The state can partner with Internet Service Providers (ISP) to provide free of charge data plans with certain limits to the students. Installing at least one Wi-Fi hotspots at each gram panchayat by harnessing the BharatNet’s National Optical Fibre Network will diminish the rural-urban digital divide. The state can utilize satellite TV channels and terrestrial radio networks to cover the students residing in remote locations. The teachers along with their respective educational institutions should play the role of facilitator in digital learning. By attaining universal accessibility, the next phase of the reform process should focus on learning content. (user manual for gadgets). The power supply in all the rural areas must be taken into consideration so that it doesn’t hinder the process of learning.

The state can turn the challenge posed by the crisis into opportunity by universalizing the curriculum across pan-India. Experts panel consisting of diverse background should be formed to reformulate learning curriculum by deletion of redundant and addition of essential subject matters. Thus, the study time of students can be effectively utilised. The curriculum of higher education should be formulated to enhance employability. As various studies show around 80% of graduates learn the necessary skills after getting employed. The universalization of the curriculum enables the smooth conduct of various entry and exit exams. The learning content should be created in an engrossing manner by making use of visual media technologies. In this regard, the state can make use of leading private-sector online tutoring firms’ expertise. The curriculum should reflect the societal and constitutional values of secularism, nationalism, rationalism, scientific temper, respecting women, environmentalism and compassion.

As education is a subject under the concurrent list, the success of the universal digitised curriculum depends on cooperation between Union and various State governments. The state governments can translate and value-add the content to their region-specific without diluting the original essence. The digital learning can further be enriched by incorporating the ancient wisdom of yoga which helps in the better mental and physical health of students and in turn holistic development with life skills. Visually impaired students are facing many challenges in virtual learning, these students must be provided with appropriate laptops with braille and also provide dedicated teachers to take care of their concerns. By curriculum universalization, the autonomy at various level of the education system should not be wrecked.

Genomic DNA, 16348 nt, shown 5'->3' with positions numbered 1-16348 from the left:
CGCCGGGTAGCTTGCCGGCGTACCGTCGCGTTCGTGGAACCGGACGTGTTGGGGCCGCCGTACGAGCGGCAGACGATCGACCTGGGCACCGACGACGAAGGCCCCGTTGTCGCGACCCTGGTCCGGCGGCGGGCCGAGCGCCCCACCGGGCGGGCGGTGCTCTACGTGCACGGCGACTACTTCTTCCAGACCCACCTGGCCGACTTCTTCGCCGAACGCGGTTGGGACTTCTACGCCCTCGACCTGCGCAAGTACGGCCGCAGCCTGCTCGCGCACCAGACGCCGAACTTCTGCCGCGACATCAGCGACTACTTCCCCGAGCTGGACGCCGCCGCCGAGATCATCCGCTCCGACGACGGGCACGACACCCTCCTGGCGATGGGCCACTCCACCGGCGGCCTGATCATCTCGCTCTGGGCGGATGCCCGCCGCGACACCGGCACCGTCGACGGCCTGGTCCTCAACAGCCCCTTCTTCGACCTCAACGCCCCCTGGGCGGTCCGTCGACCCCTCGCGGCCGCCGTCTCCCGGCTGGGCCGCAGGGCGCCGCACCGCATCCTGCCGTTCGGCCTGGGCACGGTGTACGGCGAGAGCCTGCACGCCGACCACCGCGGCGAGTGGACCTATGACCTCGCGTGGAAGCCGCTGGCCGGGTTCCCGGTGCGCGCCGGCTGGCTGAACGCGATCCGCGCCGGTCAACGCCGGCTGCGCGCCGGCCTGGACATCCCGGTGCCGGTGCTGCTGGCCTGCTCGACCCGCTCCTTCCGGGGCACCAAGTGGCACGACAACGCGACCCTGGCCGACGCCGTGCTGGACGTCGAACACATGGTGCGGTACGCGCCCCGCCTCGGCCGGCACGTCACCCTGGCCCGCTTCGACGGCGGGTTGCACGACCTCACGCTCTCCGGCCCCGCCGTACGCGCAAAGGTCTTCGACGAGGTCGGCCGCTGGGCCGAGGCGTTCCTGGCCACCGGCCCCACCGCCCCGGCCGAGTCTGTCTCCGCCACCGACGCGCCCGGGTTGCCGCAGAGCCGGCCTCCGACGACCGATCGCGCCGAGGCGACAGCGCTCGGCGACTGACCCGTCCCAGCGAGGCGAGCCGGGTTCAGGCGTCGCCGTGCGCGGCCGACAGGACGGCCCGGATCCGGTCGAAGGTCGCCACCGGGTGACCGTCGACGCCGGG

In digital education ecosystem, the role of the teacher has changed from knowledge giver to facilitator. Personalised learning can come into a reality, wherein the teachers can concentrate on a few students and enhance the knowledge and skillsets in them. Teachers can also perform an active role by moderating discussing among the students. In this regard, the teacher should constantly upgrade their knowledge, as learning is a never-ending process. This can be periodically monitored by National Council for Teacher Education in coordination with concerned State councils. In this new method of virtual learning, we can improvise one to one learning and make students understand the concepts better and improvise their knowledge.

In this learning, the student-teacher ratio can be kept to the minimum. Through personalised learning, rote memory can be avoided and also it would enhance the relationship between the teacher and the students. The backend operations of learning such as attendance, performance evaluation, progress report, health status and miscellaneous data can be digitised which can be retrieved and shared easily. Human connect in learning is largely missing in these unprecedented times, but this should be compensated by the method of personalised learning.

The pandemic has endangered the nutritional health of students as they couldn’t able to access the Midday Meal Scheme implemented in their schools. This can be resolved by making students approach their nearby ICDS Anganwadi centres or by monetary transmission to their parents through DBT. Female students are more vulnerable during the crisis as they are exposed to various forms of patriarchal menace. The teachers should periodically monitor their pupils remotely leveraging technology.

If they observe any deviance, they should report to the concerned law enforcement agency immediately. It is the fundamental duty (article 51) of each parent to create a conducive learning environment, so their wards can exercise their fundamental right (article 21A) to education. Thus, through reformatory digitization of educational ecosystem, we can achieve the objectives of learning by transforming the challenges of crisis into opportunity

  Support Us  

OpIndia is not rich like the mainstream media. Even a small contribution by you will help us keep running. Consider making a voluntary payment.

Trending now

Lipika Ravichandran
Lipika Ravichandran
Research Fellow, JNU
- Advertisement -

Latest News

Recently Popular